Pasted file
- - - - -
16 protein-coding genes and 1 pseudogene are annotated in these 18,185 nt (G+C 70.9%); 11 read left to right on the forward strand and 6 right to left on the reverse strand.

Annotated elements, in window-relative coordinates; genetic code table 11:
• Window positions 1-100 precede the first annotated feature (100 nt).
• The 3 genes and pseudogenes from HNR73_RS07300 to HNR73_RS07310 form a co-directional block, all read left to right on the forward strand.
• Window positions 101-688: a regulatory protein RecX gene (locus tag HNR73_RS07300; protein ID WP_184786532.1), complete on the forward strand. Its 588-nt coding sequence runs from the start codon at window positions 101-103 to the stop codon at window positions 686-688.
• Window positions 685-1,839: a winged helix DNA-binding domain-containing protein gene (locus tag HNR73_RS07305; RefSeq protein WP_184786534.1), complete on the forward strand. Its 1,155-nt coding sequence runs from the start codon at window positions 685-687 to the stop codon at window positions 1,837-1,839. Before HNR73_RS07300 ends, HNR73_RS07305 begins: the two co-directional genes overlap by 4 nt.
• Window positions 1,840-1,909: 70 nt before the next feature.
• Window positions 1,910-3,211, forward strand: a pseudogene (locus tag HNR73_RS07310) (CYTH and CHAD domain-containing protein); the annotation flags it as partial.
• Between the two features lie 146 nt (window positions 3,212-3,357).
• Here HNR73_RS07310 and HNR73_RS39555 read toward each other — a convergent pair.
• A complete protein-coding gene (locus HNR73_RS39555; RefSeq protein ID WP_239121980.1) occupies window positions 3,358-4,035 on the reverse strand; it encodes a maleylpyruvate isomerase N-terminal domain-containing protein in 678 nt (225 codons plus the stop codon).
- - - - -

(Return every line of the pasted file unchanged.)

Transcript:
16 protein-coding genes and 1 pseudogene are annotated in these 18,185 nt (G+C 70.9%); 11 read left to right on the forward strand and 6 right to left on the reverse strand.

Annotated elements, in window-relative coordinates; genetic code table 11:
• Window positions 1-100 precede the first annotated feature (100 nt).
• The 3 genes and pseudogenes from HNR73_RS07300 to HNR73_RS07310 form a co-directional block, all read left to right on the forward strand.
• Window positions 101-688: a regulatory protein RecX gene (locus tag HNR73_RS07300; protein ID WP_184786532.1), complete on the forward strand. Its 588-nt coding sequence runs from the start codon at window positions 101-103 to the stop codon at window positions 686-688.
• Window positions 685-1,839: a winged helix DNA-binding domain-containing protein gene (locus tag HNR73_RS07305; RefSeq protein WP_184786534.1), complete on the forward strand. Its 1,155-nt coding sequence runs from the start codon at window positions 685-687 to the stop codon at window positions 1,837-1,839. Before HNR73_RS07300 ends, HNR73_RS07305 begins: the two co-directional genes overlap by 4 nt.
• Window positions 1,840-1,909: 70 nt before the next feature.
• Window positions 1,910-3,211, forward strand: a pseudogene (locus tag HNR73_RS07310) (CYTH and CHAD domain-containing protein); the annotation flags it as partial.
• Between the two features lie 146 nt (window positions 3,212-3,357).
• Here HNR73_RS07310 and HNR73_RS39555 read toward each other — a convergent pair.
• A complete protein-coding gene (locus HNR73_RS39555; RefSeq protein ID WP_239121980.1) occupies window positions 3,358-4,035 on the reverse strand; it encodes a maleylpyruvate isomerase N-terminal domain-containing protein in 678 nt (225 codons plus the stop codon).